Several weeks ago, Rodney Reeves—dean of Southwest Baptist University’s Courts Redford College of Theology and Ministry and author of the forthcoming Story of God Bible Commentary on Matthew—published a blog in which he lamented the status afforded to Christian Scripture by the contemporary church. It is no wonder that this master of pulpit and lectern has become so discouraged. Everything in the body language of his students, everything in the behavior of those who hear him preach, seems to scream “I don’t care!”
Unfortunately, Dr. Reeves’ experiences are not unique. They reflect a general lack of interest in the Bible on the part of those who claim to follow Jesus. And this lack of interest in the Bible has deprived twenty-first century Christians (at least in North America) of their most important spiritual resource.
So, why is this happening? It seems to me that simplistic, moralistic answers (like “people are lazy” or “people don’t care”) just won’t cut the mustard. We are all keenly aware of our own laziness and our own propensity to evil. What we need are explanations that illuminate our ministry context and that give us something to think about when we write books, sermons, blogs, etc.
As I reflected upon the question at hand, I came up with three explanations that I think might meet these criteria. You may come up with others, which I invite you to share in the “Comments” section below.
The first reason that Christians do not pay as much attention to the Bible as they should is mentioned by Dr. Reeves himself. Each day, we are bombarded with a “cacophony” of voices competing for our attention. Many of these voices claim to present us with information that is both more practical and more authoritative than anything we might dig up from the Bible. After all, even the most trivial of “facts” (celebrity gossip, fantasy football recommendations, etc.) is offered to us in the context of and with the implied authority of a scientific frame of reference.
Of course, there is a real issue here, and it is often obscured by all the frivolity of our culture. With new knowledge comes new issues. The Bible does not discuss whether humans cause climate change, under what conditions mental illness should absolve someone of criminal responsibility, or whether the benefits of fetal stem-cell research outweigh the ethical risks. It does not even explicitly mention abortion. So, how can the Bible be taken seriously when it demonstrates no awareness of the knowledge that undergirds modern life? Why should people read the Bible if they will not find the answers to their questions in its pages?
The second reason that people do not care as much about studying the Bible is closely related to the first. There is a cultural disconnect between the world of the Scriptures and the world of modern life. Research conducted by members of The Context Group (and many others) has shown that the basic orientation and values of the cultures in which the Bible was written are vastly different than the basic orientation and values of Western culture today. As such, many of the customs and practices described in the Bible seem barbaric—or have no meaning at all—to modern, Western readers.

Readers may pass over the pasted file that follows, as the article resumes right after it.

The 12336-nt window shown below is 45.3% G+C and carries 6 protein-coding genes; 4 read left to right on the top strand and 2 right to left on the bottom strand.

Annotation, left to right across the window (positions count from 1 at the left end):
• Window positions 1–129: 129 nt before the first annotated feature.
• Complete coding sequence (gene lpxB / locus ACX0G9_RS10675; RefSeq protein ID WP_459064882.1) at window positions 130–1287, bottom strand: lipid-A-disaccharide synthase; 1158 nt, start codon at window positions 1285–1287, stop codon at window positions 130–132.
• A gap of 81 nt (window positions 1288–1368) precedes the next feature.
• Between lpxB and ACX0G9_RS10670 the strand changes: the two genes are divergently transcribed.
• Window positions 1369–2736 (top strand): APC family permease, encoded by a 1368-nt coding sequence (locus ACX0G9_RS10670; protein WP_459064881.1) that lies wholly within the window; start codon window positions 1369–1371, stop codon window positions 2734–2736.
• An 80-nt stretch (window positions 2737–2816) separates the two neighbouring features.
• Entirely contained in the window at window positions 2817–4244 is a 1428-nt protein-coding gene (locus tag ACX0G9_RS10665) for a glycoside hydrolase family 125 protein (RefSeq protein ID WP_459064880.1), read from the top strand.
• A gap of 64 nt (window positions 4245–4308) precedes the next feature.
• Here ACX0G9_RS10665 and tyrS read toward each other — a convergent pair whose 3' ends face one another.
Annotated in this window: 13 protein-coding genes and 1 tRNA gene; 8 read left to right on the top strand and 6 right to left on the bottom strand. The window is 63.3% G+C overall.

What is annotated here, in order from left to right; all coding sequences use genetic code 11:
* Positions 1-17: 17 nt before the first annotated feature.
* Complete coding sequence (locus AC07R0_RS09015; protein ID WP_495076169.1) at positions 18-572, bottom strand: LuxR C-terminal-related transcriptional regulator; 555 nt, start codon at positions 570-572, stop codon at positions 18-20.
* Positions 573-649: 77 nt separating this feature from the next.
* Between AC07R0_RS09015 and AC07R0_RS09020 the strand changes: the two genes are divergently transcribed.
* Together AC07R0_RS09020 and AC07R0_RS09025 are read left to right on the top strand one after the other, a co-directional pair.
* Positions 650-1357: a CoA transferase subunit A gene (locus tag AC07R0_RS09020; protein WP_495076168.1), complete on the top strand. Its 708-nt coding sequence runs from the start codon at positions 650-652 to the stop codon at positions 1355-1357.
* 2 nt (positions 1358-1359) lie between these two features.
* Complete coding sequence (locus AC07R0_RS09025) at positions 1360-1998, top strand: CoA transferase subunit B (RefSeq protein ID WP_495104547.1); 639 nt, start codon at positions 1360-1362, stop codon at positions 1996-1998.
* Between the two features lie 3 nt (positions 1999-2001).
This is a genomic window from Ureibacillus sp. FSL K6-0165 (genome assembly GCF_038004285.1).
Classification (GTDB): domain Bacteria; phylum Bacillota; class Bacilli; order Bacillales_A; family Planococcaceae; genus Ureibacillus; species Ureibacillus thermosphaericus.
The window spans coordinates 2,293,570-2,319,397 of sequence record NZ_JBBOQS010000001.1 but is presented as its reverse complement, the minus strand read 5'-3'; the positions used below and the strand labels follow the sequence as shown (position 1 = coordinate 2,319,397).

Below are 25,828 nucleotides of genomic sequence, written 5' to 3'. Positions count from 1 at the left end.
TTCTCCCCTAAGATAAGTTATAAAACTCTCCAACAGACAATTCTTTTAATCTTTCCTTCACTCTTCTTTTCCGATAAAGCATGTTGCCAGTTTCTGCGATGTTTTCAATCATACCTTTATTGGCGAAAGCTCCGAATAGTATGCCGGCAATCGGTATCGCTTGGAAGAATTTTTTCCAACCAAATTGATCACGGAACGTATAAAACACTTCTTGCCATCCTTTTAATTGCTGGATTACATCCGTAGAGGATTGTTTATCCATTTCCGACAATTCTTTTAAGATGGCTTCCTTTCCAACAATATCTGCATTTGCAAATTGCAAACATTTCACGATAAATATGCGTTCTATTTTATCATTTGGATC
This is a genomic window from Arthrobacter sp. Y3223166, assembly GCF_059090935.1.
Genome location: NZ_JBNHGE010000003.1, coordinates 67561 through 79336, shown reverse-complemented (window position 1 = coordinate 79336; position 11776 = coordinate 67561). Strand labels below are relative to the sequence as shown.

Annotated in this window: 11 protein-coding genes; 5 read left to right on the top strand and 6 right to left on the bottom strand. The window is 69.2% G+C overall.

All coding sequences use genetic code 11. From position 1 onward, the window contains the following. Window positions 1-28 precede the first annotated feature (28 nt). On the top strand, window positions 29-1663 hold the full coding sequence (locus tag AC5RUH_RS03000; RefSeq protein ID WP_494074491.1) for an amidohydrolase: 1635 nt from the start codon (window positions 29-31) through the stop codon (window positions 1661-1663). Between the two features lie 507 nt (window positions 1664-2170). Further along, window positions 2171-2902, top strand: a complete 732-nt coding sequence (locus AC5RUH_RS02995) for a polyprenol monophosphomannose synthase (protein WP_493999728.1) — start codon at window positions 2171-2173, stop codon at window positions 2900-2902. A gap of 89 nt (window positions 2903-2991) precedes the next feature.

Furthermore, the culture in which North American Christians are embedded continues to change, and many of these changes create new obstacles to substantive engagement with Scripture. For example, Vanderbloomen Search Group recently published a podcast in which Amy-Jo Girardier (Girls Minister and Student Missions Coordinator at Brentwood Baptist Church in Nashville, Tennessee) discusses “Generation Z” (sometimes referred to as the “Digital” generation). According to Girardier, one of the distinguishing features of this generation is that its members prefer not use words to communicate. Rather, they prefer to use carefully crafted images to get their point across.
What does this shift in how communication is achieved mean for Christianity in general and for the Bible in particular? Images certainly have communicative power, but they also have limitations. Christians have always been people of the Word, and our engagement with Scripture has drawn us into engagement with other substantive pieces of literature. If Girardier is right about Generation Z, will Christian leaders be able to draw its members into substantive dialogue with the writings that, in the past, have given the Christian faith its identity and shaped its values?
The third reason that followers of Jesus shy away from the Scriptures is that they make some rather specific demands of their readers—and many of these demands are simply unacceptable to some folks. Twenty-first century Americans treasure their independence, and they are (rightly, at times) suspicious of any person, text, or institution that seeks to limit that independence.
Of course, that is exactly what Scripture does (cf. Galatians 5:13-15), at least when it is taken seriously. The texts of the Old and New Testaments do not simply convey information about past events. They demand that people live in a certain way. And no area of human life escapes Scripture’s searching gaze. Politics, business, criminal justice, sex—these and many more arenas of human endeavor are subject to the prophet’s rebuke and the apostle’s exhortation.
Nevertheless . . .
It is going to take a lot of work if we are to overcome these obstacles to serious engagement with the Bible. We and the people we lead will have to accept the discomfort that inevitably comes when we allow the Scriptures to speak into our lives. Nevertheless, I think it is worth all the effort we exert and all the pain we endure. Next week, I will explain why.